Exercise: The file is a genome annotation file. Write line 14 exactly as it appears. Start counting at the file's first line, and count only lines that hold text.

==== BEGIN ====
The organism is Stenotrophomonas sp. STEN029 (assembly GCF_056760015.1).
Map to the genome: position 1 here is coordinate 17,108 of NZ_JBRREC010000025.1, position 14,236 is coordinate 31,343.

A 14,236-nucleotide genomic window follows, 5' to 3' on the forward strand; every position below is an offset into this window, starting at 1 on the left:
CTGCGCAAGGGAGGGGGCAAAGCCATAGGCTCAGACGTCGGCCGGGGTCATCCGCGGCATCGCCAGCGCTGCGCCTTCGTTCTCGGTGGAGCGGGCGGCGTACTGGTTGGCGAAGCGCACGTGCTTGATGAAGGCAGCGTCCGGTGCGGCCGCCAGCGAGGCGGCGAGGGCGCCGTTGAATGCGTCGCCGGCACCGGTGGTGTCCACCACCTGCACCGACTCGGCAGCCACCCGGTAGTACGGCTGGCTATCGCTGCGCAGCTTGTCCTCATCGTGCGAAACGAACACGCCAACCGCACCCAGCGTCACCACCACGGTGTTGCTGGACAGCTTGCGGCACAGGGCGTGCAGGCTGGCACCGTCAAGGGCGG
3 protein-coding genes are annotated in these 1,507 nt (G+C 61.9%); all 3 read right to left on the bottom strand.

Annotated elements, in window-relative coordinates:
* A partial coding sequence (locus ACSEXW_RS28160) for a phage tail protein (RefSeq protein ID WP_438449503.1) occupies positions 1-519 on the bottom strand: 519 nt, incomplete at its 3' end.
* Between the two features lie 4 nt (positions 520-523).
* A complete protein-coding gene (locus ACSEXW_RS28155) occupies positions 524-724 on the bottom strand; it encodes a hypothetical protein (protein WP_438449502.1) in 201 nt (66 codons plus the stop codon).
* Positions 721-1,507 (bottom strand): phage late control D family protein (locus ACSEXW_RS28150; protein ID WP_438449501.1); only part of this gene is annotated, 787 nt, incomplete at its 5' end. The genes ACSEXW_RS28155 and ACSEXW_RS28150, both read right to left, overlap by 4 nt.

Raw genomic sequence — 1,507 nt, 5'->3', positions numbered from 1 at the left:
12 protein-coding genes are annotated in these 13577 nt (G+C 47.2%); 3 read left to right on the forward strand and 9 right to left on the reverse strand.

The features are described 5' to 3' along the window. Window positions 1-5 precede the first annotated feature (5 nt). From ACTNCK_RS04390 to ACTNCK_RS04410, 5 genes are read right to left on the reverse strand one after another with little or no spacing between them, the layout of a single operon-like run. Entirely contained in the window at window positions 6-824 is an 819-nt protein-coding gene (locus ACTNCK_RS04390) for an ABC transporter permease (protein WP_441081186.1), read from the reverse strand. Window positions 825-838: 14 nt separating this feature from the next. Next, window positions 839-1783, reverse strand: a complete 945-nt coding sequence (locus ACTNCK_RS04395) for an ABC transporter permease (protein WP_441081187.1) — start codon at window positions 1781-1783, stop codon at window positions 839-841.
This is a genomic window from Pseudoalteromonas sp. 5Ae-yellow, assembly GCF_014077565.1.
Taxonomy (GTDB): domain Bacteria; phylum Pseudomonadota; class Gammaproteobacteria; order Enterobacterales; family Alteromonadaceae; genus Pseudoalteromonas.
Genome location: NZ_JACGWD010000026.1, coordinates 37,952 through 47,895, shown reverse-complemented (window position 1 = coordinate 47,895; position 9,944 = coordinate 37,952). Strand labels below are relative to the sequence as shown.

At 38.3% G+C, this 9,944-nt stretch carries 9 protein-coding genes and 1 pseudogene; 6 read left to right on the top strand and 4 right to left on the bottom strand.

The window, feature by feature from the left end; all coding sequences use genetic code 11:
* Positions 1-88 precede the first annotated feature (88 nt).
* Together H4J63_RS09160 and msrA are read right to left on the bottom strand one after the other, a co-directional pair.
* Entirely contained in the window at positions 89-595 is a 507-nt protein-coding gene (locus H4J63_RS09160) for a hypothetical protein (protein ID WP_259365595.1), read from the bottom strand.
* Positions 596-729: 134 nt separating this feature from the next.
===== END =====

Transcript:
This is a genomic window from Pseudoalteromonas sp. 5Ae-yellow, assembly GCF_014077565.1.